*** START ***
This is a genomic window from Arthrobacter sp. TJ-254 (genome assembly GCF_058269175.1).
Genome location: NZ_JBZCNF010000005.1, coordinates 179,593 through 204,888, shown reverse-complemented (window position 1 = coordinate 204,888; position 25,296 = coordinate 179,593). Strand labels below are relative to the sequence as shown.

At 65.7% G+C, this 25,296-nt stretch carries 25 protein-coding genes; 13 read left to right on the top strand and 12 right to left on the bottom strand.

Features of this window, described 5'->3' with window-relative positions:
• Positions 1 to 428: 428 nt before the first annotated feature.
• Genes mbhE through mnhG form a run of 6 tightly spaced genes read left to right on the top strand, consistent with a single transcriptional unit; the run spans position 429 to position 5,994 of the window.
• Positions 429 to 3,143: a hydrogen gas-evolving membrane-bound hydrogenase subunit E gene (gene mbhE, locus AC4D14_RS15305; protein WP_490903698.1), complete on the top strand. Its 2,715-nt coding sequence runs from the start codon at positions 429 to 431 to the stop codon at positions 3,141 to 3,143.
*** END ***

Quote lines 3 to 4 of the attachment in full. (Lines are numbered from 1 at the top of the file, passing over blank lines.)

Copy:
At 65.7% G+C, this 25,296-nt stretch carries 25 protein-coding genes; 13 read left to right on the top strand and 12 right to left on the bottom strand.

Features of this window, described 5'->3' with window-relative positions: